Rutland Falconry and Owl Centre
The conservation of our natural heritage

Wildlife at Rutland Faclonry and Owl Centre

At the centre there is an ever increasing diversity in flora an fauna to delight all ages.

The wild bird, animal and plant species to be found within the varied habitats of the centre include the familiar such as blue tits, rabbits and bluebells . . . but as the ecology of this habitat has strengthened we have seen more scarce species making an appearance.

The addition of nesting boxes, for instance, meant that Treecreepers, Wrens, Robins and wild Tawny Owls as well as pipistrelle bats have been recorded not to mention the resident blue, Great and importantly Coal and Marsh Tits.

In the plant world there have been literally hundreds of species recorded (a list of which you can find on our wildlife species page) and there has even been a survey conducted on moths found at the centre.

To find out more about exactly what you can expect to see at Rutland Falconry and Owl Centre apart from the birds of prey browse the links below.








ANCIENT WOODLAND at R.F.O.C.



ANCIENT WOODLANDS have not been artificially planted, they have developed naturally and continuously for 300-400 years or more.

The diverse eco-systems from these woods form an integral part of England's Heritage which are protected and regulated by law from the impact serious disturbance would leave on irreplaceable habitat.

If you have an appreciation of nature at its best, if you are open to experiencing the floor to canopy wonders that may be found for yourself ~ please join us.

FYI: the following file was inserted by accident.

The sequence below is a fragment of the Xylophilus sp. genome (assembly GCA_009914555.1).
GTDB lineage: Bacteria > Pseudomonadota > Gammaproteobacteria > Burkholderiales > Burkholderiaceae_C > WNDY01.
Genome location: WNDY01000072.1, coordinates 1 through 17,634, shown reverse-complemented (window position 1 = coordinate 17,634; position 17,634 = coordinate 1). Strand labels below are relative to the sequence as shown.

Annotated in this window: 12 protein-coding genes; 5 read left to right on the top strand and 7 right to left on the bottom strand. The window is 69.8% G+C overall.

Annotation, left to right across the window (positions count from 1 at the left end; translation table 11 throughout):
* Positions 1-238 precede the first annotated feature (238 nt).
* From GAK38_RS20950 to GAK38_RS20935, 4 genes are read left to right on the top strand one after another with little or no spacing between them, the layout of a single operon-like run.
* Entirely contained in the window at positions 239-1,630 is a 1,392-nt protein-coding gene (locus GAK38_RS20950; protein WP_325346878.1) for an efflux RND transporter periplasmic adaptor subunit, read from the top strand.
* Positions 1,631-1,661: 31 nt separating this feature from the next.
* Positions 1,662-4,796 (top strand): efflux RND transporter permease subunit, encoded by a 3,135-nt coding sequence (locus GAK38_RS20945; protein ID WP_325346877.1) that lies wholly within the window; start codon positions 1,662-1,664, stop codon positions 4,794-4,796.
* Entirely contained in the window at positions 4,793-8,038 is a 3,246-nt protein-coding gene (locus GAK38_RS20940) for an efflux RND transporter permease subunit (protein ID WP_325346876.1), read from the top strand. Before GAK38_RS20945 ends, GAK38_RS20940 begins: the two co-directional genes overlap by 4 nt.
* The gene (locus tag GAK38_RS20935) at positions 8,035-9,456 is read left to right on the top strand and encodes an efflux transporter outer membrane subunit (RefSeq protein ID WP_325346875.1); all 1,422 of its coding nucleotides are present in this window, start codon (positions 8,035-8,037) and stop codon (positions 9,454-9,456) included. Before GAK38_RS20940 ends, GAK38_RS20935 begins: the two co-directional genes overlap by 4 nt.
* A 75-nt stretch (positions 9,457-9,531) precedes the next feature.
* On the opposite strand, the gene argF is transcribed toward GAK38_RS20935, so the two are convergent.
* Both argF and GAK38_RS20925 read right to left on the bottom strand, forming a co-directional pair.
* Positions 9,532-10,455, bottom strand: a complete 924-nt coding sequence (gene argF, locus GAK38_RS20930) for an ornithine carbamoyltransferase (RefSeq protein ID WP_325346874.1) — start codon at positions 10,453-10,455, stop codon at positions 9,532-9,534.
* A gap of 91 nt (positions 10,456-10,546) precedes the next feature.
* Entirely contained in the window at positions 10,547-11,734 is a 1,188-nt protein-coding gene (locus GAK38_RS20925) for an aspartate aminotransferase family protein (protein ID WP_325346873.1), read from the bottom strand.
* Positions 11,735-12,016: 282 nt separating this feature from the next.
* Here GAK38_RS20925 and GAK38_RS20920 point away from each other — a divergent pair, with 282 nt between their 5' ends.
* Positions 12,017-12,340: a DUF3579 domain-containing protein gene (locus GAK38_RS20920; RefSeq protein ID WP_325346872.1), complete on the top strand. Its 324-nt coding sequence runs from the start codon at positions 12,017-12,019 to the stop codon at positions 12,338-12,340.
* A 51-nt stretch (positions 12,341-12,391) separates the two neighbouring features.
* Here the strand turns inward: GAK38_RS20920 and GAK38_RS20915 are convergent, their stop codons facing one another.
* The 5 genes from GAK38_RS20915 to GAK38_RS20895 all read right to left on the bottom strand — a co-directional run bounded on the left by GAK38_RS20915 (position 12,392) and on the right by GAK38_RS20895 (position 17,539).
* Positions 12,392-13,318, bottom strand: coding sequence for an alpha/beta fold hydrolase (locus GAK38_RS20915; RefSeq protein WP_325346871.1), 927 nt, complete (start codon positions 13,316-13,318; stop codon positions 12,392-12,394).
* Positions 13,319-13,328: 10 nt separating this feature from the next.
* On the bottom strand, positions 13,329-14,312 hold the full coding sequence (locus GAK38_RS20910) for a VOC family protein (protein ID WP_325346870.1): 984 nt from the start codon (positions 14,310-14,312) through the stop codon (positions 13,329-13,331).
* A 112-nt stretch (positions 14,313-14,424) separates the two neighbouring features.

RFOC offers the opportunity ~ we would argue ~ to take an unrivalled and enduring photographic record of your visit.



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The CRITICALLY ENDANGERED ~ AMUR LEOPARD


If you are interested in ENDANGERED SPECIES, RWS is privileged having been able to offer a home to FOUR of the Worlds rapidly diminishing numbers of AMUR LEOPARDs (panther pardus orientalis).

The AMUR LEOAR is habitually a nocturnal and solitary animal who is able to live for 10-15 years in the wild and up to 20 years in captivity.


The AMUR LEOPARD is able to adapt to natural habitats that provide it with an adequate supply of food and cover. Large tracts of forest are ideal ~ their numbers range across Russia, China and probably North Korea.

Along with many other ENDANGERED SPECIES, numbers are greatly reduced due to extensive habitat loss and clashes with humans.

The AMUR LEOPARD has been categorised as being 'CRITICALLY ENDANGERED'.

Any support that you are able to contribute towards the ongoing work undertaken on behalf of these magnificent animals is greatly appreciated.


Thank you.